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Discussion Starter · #19 · (Edited)
Thanks Perry. I did use resistive loads for testing to maintain a 1.0 PF. Not even going over my allocated amperage, I could sag the line past 10%. Not all the time but I am hoping the PC can see that there "might" be an issue and simply run me some bigger wire or up a transformer one size to offer a buffer.

The lineman that visited did say that the 2ga Al that he just pulled over is the exact same wire that would be supporting a 200A service so for all intensive purposes, this service should have no problem with 200A because of the main service wire going to the breaker panel and the panel itself. As you know, wire ratings are a function of heat. More amperage, more heat, more resistance, more heat, until melt down BUT, even this system "could" sustain 150-200A for short durations without any concern at all.

The service wire is 2/0 Al, panel is 150A rated. These are continuous ratings. Again, I am not looking to overload my system and actually monitor things closely to ensure I am not being a nuisance. That being said, I think we all know that a breaker ha a large operating window. A 100A breaker can do full power for about an hour or even up to 150-200A for several minutes. I just want to make sure my voltage is not sagging to the point that it knocks stuff offline.

I might have mentioned above but the lineman and a good friend and design engineer said these old 100A meters are built exactly the same as the 200A meter. The head and lugs are the same but the physical box is bigger. Not saying I should be pushing the limits with it but just saying there is another reason why I should not see such sag on the line.
 

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where did you get the 2/0 al was rated for 150 amp continuous? It is allowed for a 150 amp residential service as the service conductors but the problem you have with that is a residential service is not really rated for 150 amp continuous. It is specifically allowed to use undersized wire because it is not considered to be a continuous use. Figure a resi service is rated for no more than 80% duty rating. That would mean, strangely enough, a 150 amp resi service is capable of 120 amps continuous.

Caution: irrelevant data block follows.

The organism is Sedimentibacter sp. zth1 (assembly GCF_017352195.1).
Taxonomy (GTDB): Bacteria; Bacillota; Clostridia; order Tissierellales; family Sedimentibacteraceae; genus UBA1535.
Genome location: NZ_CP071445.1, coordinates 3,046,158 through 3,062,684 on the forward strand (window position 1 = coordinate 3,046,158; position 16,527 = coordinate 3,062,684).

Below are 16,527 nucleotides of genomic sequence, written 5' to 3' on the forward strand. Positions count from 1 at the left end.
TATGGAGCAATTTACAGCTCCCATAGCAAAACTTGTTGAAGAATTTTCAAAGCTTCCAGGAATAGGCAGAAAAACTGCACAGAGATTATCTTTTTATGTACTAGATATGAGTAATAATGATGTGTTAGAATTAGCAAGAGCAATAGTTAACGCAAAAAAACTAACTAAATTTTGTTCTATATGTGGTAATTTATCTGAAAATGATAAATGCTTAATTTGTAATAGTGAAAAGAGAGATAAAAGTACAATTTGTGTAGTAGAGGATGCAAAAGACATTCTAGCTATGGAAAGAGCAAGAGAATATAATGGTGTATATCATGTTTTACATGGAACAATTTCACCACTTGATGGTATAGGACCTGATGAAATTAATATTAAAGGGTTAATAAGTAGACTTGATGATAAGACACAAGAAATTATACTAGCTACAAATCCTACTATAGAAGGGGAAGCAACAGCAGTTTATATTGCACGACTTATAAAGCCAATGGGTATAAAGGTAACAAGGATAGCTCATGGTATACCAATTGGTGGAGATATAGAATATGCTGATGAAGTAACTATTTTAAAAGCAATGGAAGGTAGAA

So, now we have part of your problem. From all info I can find, 2/0 al SE is rated for 115 amps under use other than the exception as a service feeder for a residence. Who knows what else is illegal?

so now, we have discovered you have a 150 amp panel with a 100 amp meter. That alone is illegal so whether you illegally installed the panel or installed an undersized meter, there is an illegal installation there.

A 100A breaker can do full power for about an hour or even up to 150-200A for several minutes.
You have apparently never checked the trip curve for your breaker. Guessing just doesn't cut it.